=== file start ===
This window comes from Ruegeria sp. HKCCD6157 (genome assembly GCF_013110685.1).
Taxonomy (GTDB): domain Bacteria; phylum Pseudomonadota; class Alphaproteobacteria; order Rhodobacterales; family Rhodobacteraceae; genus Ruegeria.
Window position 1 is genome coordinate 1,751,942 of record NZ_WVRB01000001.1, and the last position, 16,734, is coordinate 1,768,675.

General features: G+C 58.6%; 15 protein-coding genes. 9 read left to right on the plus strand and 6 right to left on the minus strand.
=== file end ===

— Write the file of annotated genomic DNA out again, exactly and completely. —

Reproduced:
This window comes from Ruegeria sp. HKCCD6157 (genome assembly GCF_013110685.1).
Taxonomy (GTDB): domain Bacteria; phylum Pseudomonadota; class Alphaproteobacteria; order Rhodobacterales; family Rhodobacteraceae; genus Ruegeria.
Window position 1 is genome coordinate 1,751,942 of record NZ_WVRB01000001.1, and the last position, 16,734, is coordinate 1,768,675.

General features: G+C 58.6%; 15 protein-coding genes. 9 read left to right on the plus strand and 6 right to left on the minus strand.